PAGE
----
5,015 0 3
Sterility and the disinfection potential of Indian contact lens solutions
Usha Gopinathan, Savitri Sharma, Shobha Boghani, Gullapalli N Rao
April-June 1994, 42(2):65-70
PMID:7927633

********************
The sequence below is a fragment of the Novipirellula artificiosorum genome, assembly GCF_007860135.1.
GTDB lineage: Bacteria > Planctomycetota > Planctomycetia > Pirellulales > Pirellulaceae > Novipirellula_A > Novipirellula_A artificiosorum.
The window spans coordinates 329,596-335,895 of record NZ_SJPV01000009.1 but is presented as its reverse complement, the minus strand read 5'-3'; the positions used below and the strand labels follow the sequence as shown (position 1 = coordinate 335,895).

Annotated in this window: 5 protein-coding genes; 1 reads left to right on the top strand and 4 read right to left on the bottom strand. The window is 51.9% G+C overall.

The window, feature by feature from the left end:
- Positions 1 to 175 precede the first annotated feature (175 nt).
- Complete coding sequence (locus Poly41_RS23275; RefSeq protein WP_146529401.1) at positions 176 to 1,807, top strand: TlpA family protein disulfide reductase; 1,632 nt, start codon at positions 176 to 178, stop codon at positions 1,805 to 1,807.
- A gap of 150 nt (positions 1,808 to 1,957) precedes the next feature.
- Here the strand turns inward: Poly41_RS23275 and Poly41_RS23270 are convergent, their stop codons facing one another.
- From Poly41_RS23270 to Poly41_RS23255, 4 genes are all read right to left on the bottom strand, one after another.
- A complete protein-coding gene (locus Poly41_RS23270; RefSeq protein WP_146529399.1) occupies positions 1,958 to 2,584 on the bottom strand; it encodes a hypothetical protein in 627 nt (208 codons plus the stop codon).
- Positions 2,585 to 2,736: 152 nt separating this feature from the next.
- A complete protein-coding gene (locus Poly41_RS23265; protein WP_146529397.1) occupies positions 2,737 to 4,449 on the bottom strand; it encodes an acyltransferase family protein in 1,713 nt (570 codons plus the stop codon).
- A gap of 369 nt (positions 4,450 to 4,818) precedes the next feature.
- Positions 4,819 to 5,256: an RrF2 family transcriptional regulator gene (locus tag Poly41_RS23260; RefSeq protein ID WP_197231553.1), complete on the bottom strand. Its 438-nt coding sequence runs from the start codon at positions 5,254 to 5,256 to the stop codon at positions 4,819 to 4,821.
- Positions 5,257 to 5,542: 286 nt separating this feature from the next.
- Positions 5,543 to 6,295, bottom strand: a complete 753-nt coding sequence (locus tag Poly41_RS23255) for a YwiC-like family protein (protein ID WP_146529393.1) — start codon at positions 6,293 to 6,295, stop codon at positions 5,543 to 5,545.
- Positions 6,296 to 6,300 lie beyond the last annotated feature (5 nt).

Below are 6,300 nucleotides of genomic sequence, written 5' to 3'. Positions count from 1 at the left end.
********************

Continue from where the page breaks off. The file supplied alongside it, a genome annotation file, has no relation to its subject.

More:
Ocular infection associated with microbial contamination of contact lens care products is a major problem in contact lens wearers. The sterility and the antimicrobial activity of contact lens care systems reflect their suitability for disinfection of contact lenses. These factors remain to be evaluated for the various newer contact lens care products manufactured in India. In this study, 35 bottles of contact lens solutions marketed by different manufacturing units in India were tested for sterility. Seven solutions were tested for antimicrobial effectiveness employing the D value method of analysis. The D value is defined as the time required to reduce a population of organisms by 90% (one log unit). A standard inoculum of the ocular isolates of Staphylococcus aureus, Pseudomonas aeruginosa, Serratia marcescens, Aspergillus fumigatus, Fusarium solani, and Acanthamoeba castellanii were used as challenge organisms. Bacterial contamination was detected in 20 (57.1%) solution bottles and none yielded fungus or Acanthamoeba. Pseudomonas species were the most commonly encountered contaminant (11/20; 55%). Only sterile solutions were analyzed for antimicrobial activity. D values ranging between 12 and 20 minutes were demonstrated by six of the seven solutions against bacterial challenge. Good antifungal activity was noticed in five solutions against Fusarium solani though results varied with Aspergillus flavus and Candida albicans. All solutions were adequately effective against Acanthamoeba.